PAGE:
11/3/06 Documentary looks at the "jam" culture

Dreadlock culture' and jam bands examined in documentary
Screening at Bama Theatre followed by Q&A with director
By Keli Goodson

A snippet of culture not often seen in the public eye has been captured in an award-winning documentary to be shown at the Bama Theatre tonight at 9.

The film, "Dreadheads: Portrait of a Subculture," looks into the lives of jam band followers who dreadlock their hair and live day today, concert to concert, developing a kind of tribal society as they tour the country with others living the same way.

Steve Hurlburt, executive producer and co-director of the film, is also a writer, photojournalist, and musician, and he said himself and two partners talked about doing a documentary because he was intrigued by the subculture.

"We decided to go for it and see what there was," he said. "I got to thinking that there might be something here worth documenting."

Shooting for the film lasted three summers, from the summer of 2002 to the summer of 2004, he said.

Hurlburt said the film explores the history of dreadlocks, to influences on the kids that caused them to dreadlock their hair.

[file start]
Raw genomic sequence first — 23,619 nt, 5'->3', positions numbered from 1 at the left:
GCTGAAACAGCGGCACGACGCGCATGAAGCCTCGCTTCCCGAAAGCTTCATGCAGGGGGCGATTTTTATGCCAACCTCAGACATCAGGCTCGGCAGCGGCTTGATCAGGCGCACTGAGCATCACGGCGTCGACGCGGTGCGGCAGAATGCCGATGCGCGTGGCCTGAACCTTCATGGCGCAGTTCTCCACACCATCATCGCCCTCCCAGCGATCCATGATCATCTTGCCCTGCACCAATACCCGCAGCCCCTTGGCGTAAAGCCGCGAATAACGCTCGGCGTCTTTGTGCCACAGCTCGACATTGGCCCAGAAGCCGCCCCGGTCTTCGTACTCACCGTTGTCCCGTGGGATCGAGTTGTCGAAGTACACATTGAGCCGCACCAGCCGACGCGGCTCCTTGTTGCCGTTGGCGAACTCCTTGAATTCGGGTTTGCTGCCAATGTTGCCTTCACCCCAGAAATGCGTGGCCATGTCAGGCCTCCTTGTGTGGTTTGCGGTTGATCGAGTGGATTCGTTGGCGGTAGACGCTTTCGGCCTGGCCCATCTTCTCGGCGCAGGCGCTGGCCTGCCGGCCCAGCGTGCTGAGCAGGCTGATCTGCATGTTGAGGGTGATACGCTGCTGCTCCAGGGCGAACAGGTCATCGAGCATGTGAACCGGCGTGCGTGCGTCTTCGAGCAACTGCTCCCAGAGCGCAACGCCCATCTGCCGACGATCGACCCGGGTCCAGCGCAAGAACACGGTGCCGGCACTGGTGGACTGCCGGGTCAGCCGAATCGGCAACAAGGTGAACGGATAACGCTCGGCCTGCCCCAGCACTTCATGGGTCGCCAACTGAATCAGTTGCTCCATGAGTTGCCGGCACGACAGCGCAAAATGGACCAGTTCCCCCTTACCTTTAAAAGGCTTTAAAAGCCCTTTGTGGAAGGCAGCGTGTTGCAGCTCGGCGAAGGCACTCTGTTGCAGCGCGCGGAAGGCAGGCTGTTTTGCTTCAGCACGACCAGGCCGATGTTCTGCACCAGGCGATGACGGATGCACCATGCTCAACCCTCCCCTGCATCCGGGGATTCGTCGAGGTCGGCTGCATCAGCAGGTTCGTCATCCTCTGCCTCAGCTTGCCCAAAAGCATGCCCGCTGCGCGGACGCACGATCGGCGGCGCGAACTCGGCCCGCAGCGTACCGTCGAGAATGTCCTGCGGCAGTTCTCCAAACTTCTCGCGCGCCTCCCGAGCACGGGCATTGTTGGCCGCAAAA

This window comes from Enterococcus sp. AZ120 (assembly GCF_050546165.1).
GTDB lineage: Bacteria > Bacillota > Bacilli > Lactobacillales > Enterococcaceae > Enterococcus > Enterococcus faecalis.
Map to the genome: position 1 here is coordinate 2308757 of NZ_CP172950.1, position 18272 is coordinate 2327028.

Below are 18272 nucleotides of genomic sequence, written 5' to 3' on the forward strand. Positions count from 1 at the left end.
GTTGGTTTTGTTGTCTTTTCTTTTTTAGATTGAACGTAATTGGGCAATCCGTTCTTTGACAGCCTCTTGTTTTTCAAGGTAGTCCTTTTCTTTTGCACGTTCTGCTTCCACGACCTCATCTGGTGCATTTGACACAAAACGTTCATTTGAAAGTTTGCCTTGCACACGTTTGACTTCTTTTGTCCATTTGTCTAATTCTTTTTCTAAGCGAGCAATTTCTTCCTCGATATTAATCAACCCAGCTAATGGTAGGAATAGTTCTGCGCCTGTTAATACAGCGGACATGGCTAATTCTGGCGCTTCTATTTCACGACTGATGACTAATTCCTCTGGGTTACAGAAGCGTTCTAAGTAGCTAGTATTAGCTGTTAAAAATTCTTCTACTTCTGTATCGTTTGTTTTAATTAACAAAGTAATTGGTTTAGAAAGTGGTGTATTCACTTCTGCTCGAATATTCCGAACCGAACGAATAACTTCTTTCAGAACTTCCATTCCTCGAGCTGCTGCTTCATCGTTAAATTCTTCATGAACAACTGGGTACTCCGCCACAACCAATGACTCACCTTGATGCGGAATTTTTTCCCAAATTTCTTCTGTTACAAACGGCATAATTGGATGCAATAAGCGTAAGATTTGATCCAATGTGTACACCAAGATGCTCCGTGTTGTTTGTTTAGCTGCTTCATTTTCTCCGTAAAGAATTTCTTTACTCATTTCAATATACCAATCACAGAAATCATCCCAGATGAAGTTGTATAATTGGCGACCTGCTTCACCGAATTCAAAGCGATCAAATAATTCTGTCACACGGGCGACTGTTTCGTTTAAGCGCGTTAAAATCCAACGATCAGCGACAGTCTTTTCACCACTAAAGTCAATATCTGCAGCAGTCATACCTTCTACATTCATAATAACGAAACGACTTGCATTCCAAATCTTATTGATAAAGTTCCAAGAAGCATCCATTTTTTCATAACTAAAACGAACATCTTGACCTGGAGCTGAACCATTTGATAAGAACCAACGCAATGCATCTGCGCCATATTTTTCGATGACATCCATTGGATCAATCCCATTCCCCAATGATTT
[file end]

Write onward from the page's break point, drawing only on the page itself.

"Being a white kid with dreadlocks ... you look different from 99.9 percent of society," Hurlburt said, adding that the film also touches on the "things they bring into their lives, good or bad."

The film contains interviews with Jimmy Herring and John Bell, members of Widespread Panic, and Bob Weir, a guitarist for the Grateful Dead, among other artists.

Hurlburt said the artists in his film are rarely seen being interviewed.

Scholars and authors also appear in the film, expressing their opinions on the dreadheads subculture.

"It's a film about a slice of life that's vibrant, active, and a lot of people never get the chance to see," he said.

When working on the documentary, Hurlburt said he wanted to talk to four different groups of people: the white kids who dreaded their hair, the academics to put them into a social context, authors of books exploring the same concepts for their context and the musicians in the bands the dreaded kids followed around, to get their perspective on the culture surrounding them.

The co-director, Flournoy Holmes, doubled as the graphic designer. Holmes is best known for the album package of the Allman Brothers Band's "Eat a Peach," which "Rolling Stone" magazine selected in 1991 as one of the best 100 album covers of all time.

Holmes' son, Fletcher Holmes, was the film editor and main cameraman.

"They were both invaluable in putting together the film," Hurlburt said.

Hurlburt said the soundtrack for the movie features great jam band music, with his own band, Spunhuny, providing a lot of the music.

"Anyone interested in jam bands, or jam band culture, would definitely get a kick out of the movie," Hurlburt said. "It's fun, funny and it has a pretty good sense of humor."

The "Dreadheads" showing at the Bama Theatre will be followed by a question and answer session with Hurlburt.

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